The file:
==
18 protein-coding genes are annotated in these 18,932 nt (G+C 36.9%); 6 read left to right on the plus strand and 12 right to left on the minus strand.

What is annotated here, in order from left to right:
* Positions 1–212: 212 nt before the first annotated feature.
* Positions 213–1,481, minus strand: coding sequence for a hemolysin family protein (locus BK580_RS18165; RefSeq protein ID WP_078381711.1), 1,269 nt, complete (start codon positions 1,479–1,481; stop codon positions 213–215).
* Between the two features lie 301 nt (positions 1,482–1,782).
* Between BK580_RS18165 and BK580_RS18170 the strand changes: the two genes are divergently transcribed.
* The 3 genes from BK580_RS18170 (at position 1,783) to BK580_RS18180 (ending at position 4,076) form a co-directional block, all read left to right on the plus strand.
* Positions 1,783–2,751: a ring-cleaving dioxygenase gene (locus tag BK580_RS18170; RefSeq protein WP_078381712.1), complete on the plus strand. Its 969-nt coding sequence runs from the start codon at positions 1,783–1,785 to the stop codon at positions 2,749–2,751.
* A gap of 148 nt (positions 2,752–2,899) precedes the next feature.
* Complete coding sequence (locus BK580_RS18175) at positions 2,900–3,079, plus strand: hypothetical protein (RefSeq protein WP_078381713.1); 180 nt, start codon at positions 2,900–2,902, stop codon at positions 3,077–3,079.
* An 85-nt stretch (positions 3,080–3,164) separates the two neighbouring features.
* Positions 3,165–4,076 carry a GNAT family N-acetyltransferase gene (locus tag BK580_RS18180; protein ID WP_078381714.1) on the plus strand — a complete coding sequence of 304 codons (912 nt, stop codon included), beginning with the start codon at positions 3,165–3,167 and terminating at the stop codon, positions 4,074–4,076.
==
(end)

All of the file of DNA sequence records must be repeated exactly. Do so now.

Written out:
18 protein-coding genes are annotated in these 18,932 nt (G+C 36.9%); 6 read left to right on the plus strand and 12 right to left on the minus strand.

What is annotated here, in order from left to right:
* Positions 1–212: 212 nt before the first annotated feature.
* Positions 213–1,481, minus strand: coding sequence for a hemolysin family protein (locus BK580_RS18165; RefSeq protein ID WP_078381711.1), 1,269 nt, complete (start codon positions 1,479–1,481; stop codon positions 213–215).
* Between the two features lie 301 nt (positions 1,482–1,782).
* Between BK580_RS18165 and BK580_RS18170 the strand changes: the two genes are divergently transcribed.
* The 3 genes from BK580_RS18170 (at position 1,783) to BK580_RS18180 (ending at position 4,076) form a co-directional block, all read left to right on the plus strand.
* Positions 1,783–2,751: a ring-cleaving dioxygenase gene (locus tag BK580_RS18170; RefSeq protein WP_078381712.1), complete on the plus strand. Its 969-nt coding sequence runs from the start codon at positions 1,783–1,785 to the stop codon at positions 2,749–2,751.
* A gap of 148 nt (positions 2,752–2,899) precedes the next feature.
* Complete coding sequence (locus BK580_RS18175) at positions 2,900–3,079, plus strand: hypothetical protein (RefSeq protein WP_078381713.1); 180 nt, start codon at positions 2,900–2,902, stop codon at positions 3,077–3,079.
* An 85-nt stretch (positions 3,080–3,164) separates the two neighbouring features.
* Positions 3,165–4,076 carry a GNAT family N-acetyltransferase gene (locus tag BK580_RS18180; protein ID WP_078381714.1) on the plus strand — a complete coding sequence of 304 codons (912 nt, stop codon included), beginning with the start codon at positions 3,165–3,167 and terminating at the stop codon, positions 4,074–4,076.